The Situation Today
The South Cotswolds Team Ministry exists to support and uphold life and community amongst the residents and pupils in these small and large villages:
In particular we assist the 9 primary and 1 secondary schools, and lead nearly 30 congregations that meet in our 22 church buildings. Many people are involved in this, including:
- 6 trained lay ministers, who lead and preach at services (also known as ‘lay readers’)
- 100 volunteers on our Parochial Church Councils
- 50+ volunteer musicians
- 40+ ‘Open the Book’ volunteers who teach Bible stories in our schools, or listen to children read
- various local Mothers’ Union groups
- 25+ church-provided volunteer school governors
- 10 volunteers who run Christian lunchtime or after-school clubs in the schools
- + the many other church members who spend their time visiting the sick and lonely, teaching in Sunday schools, cleaning and maintaining our buildings, handling finances, and helping with weddings, baptisms and funerals.
These people are supported by the work of just a few paid staff: 4 full-time vicars, 2 part-time vicars, 1 youth worker and a variable number of curates (trainee vicars). All of this is sustained by our lives of prayer and worship, nurtured by the ministries of preaching and the Lord’s Supper.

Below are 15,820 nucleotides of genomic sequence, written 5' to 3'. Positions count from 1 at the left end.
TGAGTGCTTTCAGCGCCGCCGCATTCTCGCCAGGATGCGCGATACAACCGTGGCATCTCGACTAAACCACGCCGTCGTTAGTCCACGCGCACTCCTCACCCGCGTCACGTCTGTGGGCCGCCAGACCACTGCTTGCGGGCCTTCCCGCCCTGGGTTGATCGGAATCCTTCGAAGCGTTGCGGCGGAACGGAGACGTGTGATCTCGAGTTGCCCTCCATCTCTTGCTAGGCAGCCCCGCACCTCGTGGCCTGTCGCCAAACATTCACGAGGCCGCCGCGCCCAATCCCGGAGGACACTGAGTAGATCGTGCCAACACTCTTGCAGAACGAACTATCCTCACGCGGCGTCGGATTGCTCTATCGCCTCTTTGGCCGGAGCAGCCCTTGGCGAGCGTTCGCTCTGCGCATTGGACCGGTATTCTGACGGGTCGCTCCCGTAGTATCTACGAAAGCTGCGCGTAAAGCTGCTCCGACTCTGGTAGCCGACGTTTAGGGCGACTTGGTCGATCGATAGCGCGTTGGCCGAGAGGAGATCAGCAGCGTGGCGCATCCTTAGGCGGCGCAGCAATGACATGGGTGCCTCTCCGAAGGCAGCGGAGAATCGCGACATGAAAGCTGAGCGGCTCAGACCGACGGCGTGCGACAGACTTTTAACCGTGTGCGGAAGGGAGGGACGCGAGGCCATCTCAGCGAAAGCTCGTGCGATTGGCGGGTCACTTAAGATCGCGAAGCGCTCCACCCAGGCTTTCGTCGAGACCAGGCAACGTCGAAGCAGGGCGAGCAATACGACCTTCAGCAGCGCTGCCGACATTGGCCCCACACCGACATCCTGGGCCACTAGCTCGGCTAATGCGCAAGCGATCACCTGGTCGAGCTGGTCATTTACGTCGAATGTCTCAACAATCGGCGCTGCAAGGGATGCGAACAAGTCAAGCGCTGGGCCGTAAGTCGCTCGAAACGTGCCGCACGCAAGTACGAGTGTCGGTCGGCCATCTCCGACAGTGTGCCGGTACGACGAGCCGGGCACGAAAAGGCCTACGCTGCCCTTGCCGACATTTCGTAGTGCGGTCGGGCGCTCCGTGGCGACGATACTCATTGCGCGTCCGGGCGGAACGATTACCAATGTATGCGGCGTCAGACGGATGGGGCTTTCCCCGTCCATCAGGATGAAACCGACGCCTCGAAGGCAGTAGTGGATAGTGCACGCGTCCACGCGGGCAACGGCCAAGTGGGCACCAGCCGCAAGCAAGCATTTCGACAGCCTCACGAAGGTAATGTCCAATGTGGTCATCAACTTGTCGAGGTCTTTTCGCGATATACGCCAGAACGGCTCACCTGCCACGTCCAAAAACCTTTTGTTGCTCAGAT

Our communities are always changing, sometimes quickly and sometimes more slowly. Significant changes in our area include many new homes being built, a growth in regulation, a reduction in state provision of support for the needy, and a decline in voluntary group membership. Each of these affects the ministry of the Church, which is seeing a gentle decline in membership, an increase in costs of supporting both its buildings and clergy pensions, fewer numbers of working-age clergy, but more parishioners.
Shaping Future Ministry
The Archdeacon, Bishop and their advisers have decided that compared to the needs in the rest of the Diocese — including the building of whole new small towns — the South Cotswolds Team has noticeably more ordained ministers for the population size than they can afford in the future. Therefore we are very likely to lose one or more part-time vicar posts in the next few years. We have decided that rather than let these changes happen in an unplanned way when vicars happen to leave post, we want to try to plan ahead and find a sustainable pattern of ministry that best supports the needs of the whole team area.
To do that the Team clergy jointly decided in the middle of 2016 to hold a consultation to try to work through what that might best look like. This is working through the Team Council, which includes representatives from each church community, and the vicars. Parts have been led by an independent facilitator to ensure all opinions are heard, and to open up new options. There are no pre-determined outcomes in mind, or hidden agendas. We hope we can explore some more novel ideas that are emerging from our communities, as well as considering options that are more normal in ‘pastoral reorganisations’.
We invite you to join us as we go on this journey to shape the future of Christian ministry in our team, ready for the next 10 years.